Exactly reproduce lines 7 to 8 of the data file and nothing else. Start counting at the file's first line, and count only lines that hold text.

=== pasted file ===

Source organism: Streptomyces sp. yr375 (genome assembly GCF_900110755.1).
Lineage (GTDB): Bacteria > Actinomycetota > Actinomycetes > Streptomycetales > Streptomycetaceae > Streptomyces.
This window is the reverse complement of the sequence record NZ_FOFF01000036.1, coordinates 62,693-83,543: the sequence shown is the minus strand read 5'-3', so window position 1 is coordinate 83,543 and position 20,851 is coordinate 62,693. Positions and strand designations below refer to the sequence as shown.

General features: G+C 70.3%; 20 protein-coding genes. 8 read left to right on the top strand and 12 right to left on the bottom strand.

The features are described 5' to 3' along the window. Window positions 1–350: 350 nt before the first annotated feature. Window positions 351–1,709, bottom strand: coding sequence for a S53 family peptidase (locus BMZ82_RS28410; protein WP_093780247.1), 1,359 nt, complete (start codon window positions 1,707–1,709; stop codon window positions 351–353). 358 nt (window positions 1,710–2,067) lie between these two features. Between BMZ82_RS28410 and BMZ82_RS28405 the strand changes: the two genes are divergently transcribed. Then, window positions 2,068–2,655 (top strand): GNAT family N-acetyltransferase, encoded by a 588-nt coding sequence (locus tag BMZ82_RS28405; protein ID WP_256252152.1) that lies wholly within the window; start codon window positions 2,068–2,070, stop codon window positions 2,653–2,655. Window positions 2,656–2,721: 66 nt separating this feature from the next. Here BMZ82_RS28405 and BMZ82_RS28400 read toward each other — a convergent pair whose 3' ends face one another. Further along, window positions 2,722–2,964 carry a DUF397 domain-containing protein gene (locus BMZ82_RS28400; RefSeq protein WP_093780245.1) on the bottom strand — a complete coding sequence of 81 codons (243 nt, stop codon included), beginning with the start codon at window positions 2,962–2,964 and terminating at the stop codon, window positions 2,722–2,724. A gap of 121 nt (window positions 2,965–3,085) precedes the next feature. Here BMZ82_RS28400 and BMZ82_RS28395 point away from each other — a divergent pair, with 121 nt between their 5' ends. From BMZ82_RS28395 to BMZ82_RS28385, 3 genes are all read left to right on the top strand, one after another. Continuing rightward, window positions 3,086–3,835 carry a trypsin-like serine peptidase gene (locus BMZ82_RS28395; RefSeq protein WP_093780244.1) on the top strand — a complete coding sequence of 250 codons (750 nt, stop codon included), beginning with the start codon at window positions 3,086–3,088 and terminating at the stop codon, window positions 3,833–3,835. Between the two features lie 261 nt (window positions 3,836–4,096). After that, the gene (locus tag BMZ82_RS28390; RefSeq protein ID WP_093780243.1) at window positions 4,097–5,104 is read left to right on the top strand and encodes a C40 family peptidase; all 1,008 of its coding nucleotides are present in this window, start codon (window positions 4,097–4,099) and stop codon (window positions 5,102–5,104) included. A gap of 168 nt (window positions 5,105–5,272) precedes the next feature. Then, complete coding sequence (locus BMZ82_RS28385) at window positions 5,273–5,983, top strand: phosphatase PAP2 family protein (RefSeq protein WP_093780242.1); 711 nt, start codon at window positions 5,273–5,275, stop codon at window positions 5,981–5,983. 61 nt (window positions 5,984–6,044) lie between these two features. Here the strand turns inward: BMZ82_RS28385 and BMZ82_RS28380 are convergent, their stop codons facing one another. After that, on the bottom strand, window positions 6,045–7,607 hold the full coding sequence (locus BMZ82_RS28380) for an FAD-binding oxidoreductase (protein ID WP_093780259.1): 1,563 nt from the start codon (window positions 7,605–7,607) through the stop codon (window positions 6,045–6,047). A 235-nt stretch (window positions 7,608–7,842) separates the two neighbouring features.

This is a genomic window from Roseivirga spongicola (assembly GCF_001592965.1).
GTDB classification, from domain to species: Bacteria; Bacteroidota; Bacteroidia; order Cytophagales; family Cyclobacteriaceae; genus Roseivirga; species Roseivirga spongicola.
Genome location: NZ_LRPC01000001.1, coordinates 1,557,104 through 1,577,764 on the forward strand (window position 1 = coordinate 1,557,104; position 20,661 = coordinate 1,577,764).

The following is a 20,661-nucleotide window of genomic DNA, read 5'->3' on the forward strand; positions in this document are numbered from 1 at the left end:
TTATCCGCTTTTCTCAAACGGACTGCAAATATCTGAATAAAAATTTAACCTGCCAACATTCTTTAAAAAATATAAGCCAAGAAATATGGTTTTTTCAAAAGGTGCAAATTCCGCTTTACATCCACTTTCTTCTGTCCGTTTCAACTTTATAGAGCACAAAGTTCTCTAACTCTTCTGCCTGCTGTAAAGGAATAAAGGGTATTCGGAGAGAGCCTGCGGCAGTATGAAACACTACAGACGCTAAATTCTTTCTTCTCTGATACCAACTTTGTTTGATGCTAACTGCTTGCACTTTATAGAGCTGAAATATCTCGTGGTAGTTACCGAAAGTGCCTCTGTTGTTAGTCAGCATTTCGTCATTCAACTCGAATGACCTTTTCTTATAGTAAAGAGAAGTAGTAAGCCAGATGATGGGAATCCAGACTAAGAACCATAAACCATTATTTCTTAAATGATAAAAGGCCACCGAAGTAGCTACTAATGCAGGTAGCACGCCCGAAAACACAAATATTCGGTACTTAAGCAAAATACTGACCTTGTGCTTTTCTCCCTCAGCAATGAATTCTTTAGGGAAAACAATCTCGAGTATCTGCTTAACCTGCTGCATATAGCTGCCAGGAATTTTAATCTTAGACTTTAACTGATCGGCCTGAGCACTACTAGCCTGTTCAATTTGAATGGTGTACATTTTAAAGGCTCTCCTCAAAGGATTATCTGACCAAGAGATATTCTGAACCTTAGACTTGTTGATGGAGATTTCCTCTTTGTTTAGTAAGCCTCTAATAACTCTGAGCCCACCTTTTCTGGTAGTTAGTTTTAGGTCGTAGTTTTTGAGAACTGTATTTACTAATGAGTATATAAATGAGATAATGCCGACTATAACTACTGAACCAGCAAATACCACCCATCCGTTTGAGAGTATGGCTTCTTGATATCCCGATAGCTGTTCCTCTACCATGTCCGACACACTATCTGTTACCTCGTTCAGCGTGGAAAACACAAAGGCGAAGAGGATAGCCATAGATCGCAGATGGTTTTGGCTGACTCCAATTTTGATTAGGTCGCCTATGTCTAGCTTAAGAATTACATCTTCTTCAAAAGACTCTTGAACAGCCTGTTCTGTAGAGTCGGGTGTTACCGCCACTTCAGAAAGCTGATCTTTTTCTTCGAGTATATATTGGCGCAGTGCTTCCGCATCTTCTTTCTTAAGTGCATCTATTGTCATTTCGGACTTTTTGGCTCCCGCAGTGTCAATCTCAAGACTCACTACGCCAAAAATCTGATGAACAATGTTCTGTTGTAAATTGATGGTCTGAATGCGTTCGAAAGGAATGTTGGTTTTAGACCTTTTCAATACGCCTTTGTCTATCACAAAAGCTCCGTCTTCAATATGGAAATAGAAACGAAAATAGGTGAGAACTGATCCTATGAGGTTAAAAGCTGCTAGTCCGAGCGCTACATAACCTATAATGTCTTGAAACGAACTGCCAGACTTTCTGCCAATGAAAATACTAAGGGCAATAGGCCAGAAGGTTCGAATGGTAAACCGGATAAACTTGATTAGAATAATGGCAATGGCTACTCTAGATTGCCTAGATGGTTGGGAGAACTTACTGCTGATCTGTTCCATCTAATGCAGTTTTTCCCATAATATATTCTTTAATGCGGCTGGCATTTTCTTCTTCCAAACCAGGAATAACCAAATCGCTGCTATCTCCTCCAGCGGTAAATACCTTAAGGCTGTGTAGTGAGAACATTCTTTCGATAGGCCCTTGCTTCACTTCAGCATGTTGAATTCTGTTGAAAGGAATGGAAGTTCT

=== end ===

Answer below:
GTDB classification, from domain to species: Bacteria; Bacteroidota; Bacteroidia; order Cytophagales; family Cyclobacteriaceae; genus Roseivirga; species Roseivirga spongicola.
Genome location: NZ_LRPC01000001.1, coordinates 1,557,104 through 1,577,764 on the forward strand (window position 1 = coordinate 1,557,104; position 20,661 = coordinate 1,577,764).